Development and Characterization of Potent Cyclic Acyldepsipeptide Analogues with Increased Antimicrobial Activity.Goodreid, J.D., Janetzko, J., Santa Maria, J.P., Wong, K.S., Leung, E., Eger, B.T., Bryson, S., Pai, E.F., Gray-Owen, S.D., Walker, S., Houry, W.A., Batey, R.A.
(2016) J.Med.Chem. 59: 624-646
- PubMed: 26818454
- DOI: 10.1021/acs.jmedchem.5b01451
- PubMed Abstract:
The problem of antibiotic resistance has prompted the search for new antibiotics with novel mechanisms of action. Analogues of the A54556 cyclic acyldepsipeptides (ADEPs) represent an attractive class of antimicrobial agents that act through dysregul ...
The problem of antibiotic resistance has prompted the search for new antibiotics with novel mechanisms of action. Analogues of the A54556 cyclic acyldepsipeptides (ADEPs) represent an attractive class of antimicrobial agents that act through dysregulation of caseinolytic protease (ClpP). Previous studies have shown that ADEPs are active against Gram-positive bacteria (e.g., MRSA, VRE, PRSP (penicillin-resistant Streptococcus pneumoniae)); however, there are currently few studies examining Gram-negative bacteria. In this study, the synthesis and biological evaluation of 14 novel ADEPs against a variety of pathogenic Gram-negative and Gram-positive organisms is outlined. Optimization of the macrocyclic core residues and N-acyl side chain culminated in the development of 26, which shows potent activity against the Gram-negative species Neisseria meningitidis and Neisseria gonorrheae and improved activity against the Gram-positive organisms Staphylococcus aureus and Enterococcus faecalis in comparison with known analogues. In addition, the co-crystal structure of an ADEP-ClpP complex derived from N. meningitidis was solved.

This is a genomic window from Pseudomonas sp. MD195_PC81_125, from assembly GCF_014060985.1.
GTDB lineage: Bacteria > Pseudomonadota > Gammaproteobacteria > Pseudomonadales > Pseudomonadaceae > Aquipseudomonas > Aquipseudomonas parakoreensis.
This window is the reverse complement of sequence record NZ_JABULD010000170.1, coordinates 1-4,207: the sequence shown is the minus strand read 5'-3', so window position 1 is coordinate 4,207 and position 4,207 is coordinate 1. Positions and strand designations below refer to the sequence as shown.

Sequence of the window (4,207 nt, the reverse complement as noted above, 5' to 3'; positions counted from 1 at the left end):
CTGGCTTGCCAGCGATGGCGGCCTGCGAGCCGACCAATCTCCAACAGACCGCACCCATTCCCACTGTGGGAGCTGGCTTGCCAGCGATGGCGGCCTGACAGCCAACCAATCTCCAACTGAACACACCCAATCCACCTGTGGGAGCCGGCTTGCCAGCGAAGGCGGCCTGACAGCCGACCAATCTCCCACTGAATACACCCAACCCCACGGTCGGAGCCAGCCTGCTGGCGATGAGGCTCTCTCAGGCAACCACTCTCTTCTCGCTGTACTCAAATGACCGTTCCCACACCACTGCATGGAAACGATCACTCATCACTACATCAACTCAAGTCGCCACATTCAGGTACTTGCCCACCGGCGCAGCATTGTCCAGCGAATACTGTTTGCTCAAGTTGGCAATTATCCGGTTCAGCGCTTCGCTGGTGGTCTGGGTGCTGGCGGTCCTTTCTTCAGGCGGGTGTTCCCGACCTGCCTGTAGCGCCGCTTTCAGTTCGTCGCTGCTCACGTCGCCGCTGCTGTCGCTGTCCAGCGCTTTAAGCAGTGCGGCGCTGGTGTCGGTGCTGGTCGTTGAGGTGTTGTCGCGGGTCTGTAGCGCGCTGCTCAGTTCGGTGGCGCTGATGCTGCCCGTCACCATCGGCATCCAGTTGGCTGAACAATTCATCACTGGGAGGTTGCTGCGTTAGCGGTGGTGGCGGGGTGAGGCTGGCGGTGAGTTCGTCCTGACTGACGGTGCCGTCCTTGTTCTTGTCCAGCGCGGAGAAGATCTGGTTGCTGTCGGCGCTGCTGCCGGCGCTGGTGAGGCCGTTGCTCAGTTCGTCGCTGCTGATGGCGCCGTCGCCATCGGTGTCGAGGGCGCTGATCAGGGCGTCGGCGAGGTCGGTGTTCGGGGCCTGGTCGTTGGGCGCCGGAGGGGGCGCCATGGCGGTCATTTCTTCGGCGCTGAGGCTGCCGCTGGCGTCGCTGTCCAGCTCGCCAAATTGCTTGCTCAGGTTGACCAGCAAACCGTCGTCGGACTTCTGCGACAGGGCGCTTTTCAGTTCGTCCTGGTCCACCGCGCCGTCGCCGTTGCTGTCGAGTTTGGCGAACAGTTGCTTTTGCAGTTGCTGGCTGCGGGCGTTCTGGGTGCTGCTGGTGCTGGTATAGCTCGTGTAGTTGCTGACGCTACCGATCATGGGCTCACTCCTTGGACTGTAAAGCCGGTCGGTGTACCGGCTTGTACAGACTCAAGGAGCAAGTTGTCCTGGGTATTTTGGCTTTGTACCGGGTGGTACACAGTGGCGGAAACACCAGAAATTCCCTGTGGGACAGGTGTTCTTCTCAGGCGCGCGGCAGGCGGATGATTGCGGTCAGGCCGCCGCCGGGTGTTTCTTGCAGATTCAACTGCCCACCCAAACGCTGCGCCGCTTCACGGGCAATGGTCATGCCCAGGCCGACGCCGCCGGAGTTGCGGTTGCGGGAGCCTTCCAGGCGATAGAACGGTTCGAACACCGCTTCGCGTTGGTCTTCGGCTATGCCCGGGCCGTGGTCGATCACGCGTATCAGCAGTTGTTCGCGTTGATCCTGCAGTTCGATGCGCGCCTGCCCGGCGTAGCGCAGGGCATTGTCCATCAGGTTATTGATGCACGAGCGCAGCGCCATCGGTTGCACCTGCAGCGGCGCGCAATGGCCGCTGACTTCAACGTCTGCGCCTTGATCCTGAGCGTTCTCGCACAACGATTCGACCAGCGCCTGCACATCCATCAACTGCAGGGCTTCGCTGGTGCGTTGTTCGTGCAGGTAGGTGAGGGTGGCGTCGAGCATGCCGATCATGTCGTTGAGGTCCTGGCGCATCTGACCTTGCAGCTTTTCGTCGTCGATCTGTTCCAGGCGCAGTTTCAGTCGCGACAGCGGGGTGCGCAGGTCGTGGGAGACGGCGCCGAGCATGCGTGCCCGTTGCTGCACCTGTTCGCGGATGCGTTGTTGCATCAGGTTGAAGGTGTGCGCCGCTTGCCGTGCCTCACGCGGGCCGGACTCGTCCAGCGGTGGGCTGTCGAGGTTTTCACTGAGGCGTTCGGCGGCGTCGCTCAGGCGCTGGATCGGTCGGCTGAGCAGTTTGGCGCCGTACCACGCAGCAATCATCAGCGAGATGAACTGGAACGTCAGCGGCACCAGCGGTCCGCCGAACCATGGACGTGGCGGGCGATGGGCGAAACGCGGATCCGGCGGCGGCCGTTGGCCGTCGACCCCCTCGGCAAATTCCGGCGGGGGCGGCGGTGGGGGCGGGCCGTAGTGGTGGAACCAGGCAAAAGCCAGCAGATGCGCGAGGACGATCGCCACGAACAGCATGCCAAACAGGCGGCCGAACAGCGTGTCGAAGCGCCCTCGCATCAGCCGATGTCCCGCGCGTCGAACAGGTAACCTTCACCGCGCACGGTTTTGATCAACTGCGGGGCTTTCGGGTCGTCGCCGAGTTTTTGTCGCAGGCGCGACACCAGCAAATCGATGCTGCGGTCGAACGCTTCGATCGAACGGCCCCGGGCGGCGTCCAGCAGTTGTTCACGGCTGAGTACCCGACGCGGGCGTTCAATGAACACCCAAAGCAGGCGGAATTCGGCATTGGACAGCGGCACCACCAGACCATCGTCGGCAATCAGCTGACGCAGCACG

Department of Chemistry and Chemical Biology, Harvard University , Cambridge, Massachusetts 02138, United States.,The Campbell Family Institute for Cancer Research, University Health Network , Toronto, Ontario M5G 1L7, Canada.,Davenport Research Laboratories, Department of Chemistry, University of Toronto , 80 St. George Street, Toronto, Ontario M5S 3H6, Canada.,Department of Molecular Genetics, University of Toronto , Toronto, Ontario M5S 1A8, Canada.,Department of Biochemistry, University of Toronto , Toronto, Ontario M5S 1A8, Canada.,Department of Medical Biophysics, University of Toronto , Toronto, Ontario M5S 1A8, Canada.,Department of Microbiology and Immunobiology, Harvard Medical School , Boston, Massachusetts 02115, United States.